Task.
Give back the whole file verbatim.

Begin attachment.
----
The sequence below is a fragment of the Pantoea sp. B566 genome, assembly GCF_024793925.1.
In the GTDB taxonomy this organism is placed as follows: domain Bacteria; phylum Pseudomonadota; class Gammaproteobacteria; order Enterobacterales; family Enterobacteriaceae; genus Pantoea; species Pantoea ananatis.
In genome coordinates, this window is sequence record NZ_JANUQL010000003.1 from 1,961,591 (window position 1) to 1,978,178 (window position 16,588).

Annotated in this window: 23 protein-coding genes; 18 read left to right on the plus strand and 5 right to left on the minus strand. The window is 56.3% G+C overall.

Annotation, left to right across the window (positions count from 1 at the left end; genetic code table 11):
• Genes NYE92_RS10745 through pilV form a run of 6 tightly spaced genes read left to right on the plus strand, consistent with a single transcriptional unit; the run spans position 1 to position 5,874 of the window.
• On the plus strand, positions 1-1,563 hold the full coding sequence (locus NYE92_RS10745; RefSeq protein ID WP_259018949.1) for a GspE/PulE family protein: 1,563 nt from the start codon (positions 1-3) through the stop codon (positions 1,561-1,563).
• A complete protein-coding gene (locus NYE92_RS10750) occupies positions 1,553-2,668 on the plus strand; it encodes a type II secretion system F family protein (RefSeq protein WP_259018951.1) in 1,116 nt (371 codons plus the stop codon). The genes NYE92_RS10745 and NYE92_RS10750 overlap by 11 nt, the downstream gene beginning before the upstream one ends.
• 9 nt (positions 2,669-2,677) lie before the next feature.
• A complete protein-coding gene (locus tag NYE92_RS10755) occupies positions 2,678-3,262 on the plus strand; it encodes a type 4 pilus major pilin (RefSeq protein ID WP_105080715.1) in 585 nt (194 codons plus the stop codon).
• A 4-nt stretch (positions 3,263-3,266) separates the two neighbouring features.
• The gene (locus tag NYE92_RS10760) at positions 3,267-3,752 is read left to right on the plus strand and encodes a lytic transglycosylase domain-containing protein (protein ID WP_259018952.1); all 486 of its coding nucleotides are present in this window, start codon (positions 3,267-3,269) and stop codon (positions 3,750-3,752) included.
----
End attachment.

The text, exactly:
The sequence below is a fragment of the Pantoea sp. B566 genome, assembly GCF_024793925.1.
In the GTDB taxonomy this organism is placed as follows: domain Bacteria; phylum Pseudomonadota; class Gammaproteobacteria; order Enterobacterales; family Enterobacteriaceae; genus Pantoea; species Pantoea ananatis.
In genome coordinates, this window is sequence record NZ_JANUQL010000003.1 from 1,961,591 (window position 1) to 1,978,178 (window position 16,588).

Annotated in this window: 23 protein-coding genes; 18 read left to right on the plus strand and 5 right to left on the minus strand. The window is 56.3% G+C overall.

Annotation, left to right across the window (positions count from 1 at the left end; genetic code table 11):
• Genes NYE92_RS10745 through pilV form a run of 6 tightly spaced genes read left to right on the plus strand, consistent with a single transcriptional unit; the run spans position 1 to position 5,874 of the window.
• On the plus strand, positions 1-1,563 hold the full coding sequence (locus NYE92_RS10745; RefSeq protein ID WP_259018949.1) for a GspE/PulE family protein: 1,563 nt from the start codon (positions 1-3) through the stop codon (positions 1,561-1,563).
• A complete protein-coding gene (locus NYE92_RS10750) occupies positions 1,553-2,668 on the plus strand; it encodes a type II secretion system F family protein (RefSeq protein WP_259018951.1) in 1,116 nt (371 codons plus the stop codon). The genes NYE92_RS10745 and NYE92_RS10750 overlap by 11 nt, the downstream gene beginning before the upstream one ends.
• 9 nt (positions 2,669-2,677) lie before the next feature.
• A complete protein-coding gene (locus tag NYE92_RS10755) occupies positions 2,678-3,262 on the plus strand; it encodes a type 4 pilus major pilin (RefSeq protein ID WP_105080715.1) in 585 nt (194 codons plus the stop codon).
• A 4-nt stretch (positions 3,263-3,266) separates the two neighbouring features.
• The gene (locus tag NYE92_RS10760) at positions 3,267-3,752 is read left to right on the plus strand and encodes a lytic transglycosylase domain-containing protein (protein ID WP_259018952.1); all 486 of its coding nucleotides are present in this window, start codon (positions 3,267-3,269) and stop codon (positions 3,750-3,752) included.